A light rail train slammed into a barrier yesterday at Baltimore-Washington International Airport, injuring 22 people - including its driver, who officials say acknowledged taking prescription drugs.
The accident was similar to a crash at the same spot earlier this year.
Passengers told of a lurching ride before being jarred from naps and thrown against poles and seats, and of panic as the front car rose off the tracks - its roof ripping open.
"I'll be honest with you, I thought this was it," said Yvonne Bankston, 36, who was treated for minor cuts and facial injuries at Harbor Hospital Center. "When the debris started coming and it was dark, I didn't know if it was going to blow up or what. All I could think was, 'This is it.'"
The train's operator, Dentis Thomas, 48, of Northeast Baltimore, indicated to investigators that he was taking prescription medication, according to a Mass Transit Administration preliminary report. It was not clear whether the medication might have impaired his ability to operate the train.
When asked by investigators what happened, Thomas said: "I don't remember; I blacked out," according to the report. Thomas suffered minor injuries.
Drug and alcohol tests were administered to Thomas, but results are not expected for 72 hours, MTA officials said. The National Transportation Safety Board will conduct its first detailed interview with him today.
Investigators said it wasn't clear how fast the train was going, but that it approached the stop in excess of the normal 10 to 15 mph. It collided with a steel barrier a few feet from the airline terminal doors.
Thomas has worked for the transit agency for 26 years, driving buses until he switched to light rail in March 1994. His only disciplinary action followed a July 7, 1999, accident in the Glen Burnie rail yard. Officials said he failed to operate a switch correctly and derailed a train. No passengers were on board.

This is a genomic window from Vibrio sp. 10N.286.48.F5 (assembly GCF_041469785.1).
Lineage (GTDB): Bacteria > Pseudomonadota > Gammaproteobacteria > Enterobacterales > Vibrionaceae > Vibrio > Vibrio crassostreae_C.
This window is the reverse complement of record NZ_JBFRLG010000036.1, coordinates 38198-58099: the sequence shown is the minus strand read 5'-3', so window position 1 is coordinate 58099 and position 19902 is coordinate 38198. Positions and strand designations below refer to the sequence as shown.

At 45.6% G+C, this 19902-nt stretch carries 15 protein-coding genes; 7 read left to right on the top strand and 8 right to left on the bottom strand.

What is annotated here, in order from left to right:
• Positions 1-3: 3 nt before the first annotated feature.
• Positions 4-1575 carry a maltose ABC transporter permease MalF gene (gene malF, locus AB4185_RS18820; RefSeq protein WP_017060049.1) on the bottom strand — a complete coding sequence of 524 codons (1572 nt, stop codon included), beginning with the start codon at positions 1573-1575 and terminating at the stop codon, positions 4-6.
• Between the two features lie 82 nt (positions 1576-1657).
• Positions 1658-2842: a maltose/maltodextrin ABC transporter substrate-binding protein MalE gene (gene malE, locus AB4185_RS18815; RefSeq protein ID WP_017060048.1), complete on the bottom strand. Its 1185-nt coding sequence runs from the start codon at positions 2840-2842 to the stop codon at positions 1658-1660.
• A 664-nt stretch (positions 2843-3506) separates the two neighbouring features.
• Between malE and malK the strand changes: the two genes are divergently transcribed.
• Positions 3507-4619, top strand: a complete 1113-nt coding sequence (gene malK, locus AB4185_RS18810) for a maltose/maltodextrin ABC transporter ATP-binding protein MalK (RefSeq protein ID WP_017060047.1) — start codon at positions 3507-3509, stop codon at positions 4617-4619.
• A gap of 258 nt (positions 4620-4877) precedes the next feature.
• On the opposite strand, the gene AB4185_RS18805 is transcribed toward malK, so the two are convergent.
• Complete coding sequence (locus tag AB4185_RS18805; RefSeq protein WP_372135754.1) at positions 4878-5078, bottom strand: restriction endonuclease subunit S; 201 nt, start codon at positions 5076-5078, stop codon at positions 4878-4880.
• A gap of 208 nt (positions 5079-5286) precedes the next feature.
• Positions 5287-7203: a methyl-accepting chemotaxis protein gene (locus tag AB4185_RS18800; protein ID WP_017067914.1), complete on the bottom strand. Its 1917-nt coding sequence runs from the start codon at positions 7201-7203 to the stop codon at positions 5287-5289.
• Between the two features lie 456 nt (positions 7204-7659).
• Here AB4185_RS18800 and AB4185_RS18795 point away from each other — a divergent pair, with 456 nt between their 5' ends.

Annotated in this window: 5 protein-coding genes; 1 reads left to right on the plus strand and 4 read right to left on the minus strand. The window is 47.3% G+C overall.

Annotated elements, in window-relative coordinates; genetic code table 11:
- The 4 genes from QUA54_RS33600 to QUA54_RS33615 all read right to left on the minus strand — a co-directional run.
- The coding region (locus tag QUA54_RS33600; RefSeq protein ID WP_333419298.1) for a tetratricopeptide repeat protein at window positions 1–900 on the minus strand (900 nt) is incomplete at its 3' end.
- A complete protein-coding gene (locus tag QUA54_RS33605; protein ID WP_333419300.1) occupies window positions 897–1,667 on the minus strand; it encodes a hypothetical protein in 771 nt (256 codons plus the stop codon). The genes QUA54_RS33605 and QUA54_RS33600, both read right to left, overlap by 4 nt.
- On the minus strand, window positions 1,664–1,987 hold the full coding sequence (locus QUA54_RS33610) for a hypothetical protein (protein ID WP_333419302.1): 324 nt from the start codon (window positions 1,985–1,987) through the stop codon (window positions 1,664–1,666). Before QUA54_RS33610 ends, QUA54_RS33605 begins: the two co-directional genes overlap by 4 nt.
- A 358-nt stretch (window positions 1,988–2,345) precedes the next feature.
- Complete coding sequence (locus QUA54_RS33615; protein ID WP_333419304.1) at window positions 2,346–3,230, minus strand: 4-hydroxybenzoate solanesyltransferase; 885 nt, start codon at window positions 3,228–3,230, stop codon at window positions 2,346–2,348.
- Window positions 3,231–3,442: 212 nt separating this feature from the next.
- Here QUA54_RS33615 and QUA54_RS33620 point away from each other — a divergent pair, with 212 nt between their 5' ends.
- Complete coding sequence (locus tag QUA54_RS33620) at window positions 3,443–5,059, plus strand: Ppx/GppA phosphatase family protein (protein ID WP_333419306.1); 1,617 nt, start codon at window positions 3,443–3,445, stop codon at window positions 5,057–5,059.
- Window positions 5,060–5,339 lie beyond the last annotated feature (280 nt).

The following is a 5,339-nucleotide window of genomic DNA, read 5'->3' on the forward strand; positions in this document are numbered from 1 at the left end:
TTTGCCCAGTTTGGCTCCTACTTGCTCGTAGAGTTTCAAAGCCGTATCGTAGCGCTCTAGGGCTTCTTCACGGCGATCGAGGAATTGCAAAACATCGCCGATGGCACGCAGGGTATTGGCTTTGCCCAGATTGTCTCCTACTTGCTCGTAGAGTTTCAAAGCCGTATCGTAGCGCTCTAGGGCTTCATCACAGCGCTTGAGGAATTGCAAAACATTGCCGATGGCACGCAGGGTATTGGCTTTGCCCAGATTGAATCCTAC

In the past year he has been involved in two other accidents. In each case, a vehicle collided with the train and he was not to blame, officials said.
"We should investigate and not rush to judgment," MTA Administrator Ron Freeland said yesterday. "We should make sure the accident is or is not due to operator error."
Thomas, reached at his home last night, declined to comment.
Sam Epps, the train operator in the earlier BWI crash, admitted taking oxycodone, a powerful painkiller. He was fired for failing to inform supervisors. Drug tests after the accident showed cocaine in his system, and he later told federal investigators that he had used the narcotic two days before, according to NTSB documents.
NTSB member John A. Hammerschmidt said last night that the accident at first glance appeared to be a "carbon copy" of the Feb. 13 light rail accident at the BWI stop. Preliminary inspection of the car and tracks shows no evidence of emergency braking. A check of the signals showed nothing unusual, he said.
Since the earlier accident, the MTA has "made no significant changes in the way they operate," he said.
We view this as a very serious accident, especially in light of the fact that it's essentially the same accident we investigated Feb. 13," Hammerschmidt said.
Properly designed steel bumpers would keep the train on the track, he said. In both accidents, however, the train derailed, and in yesterday's accident the bumper was dislodged and turned upside-down. Once again, the collision forced the nose of the train into the air, punching a hole in the terminal overhang.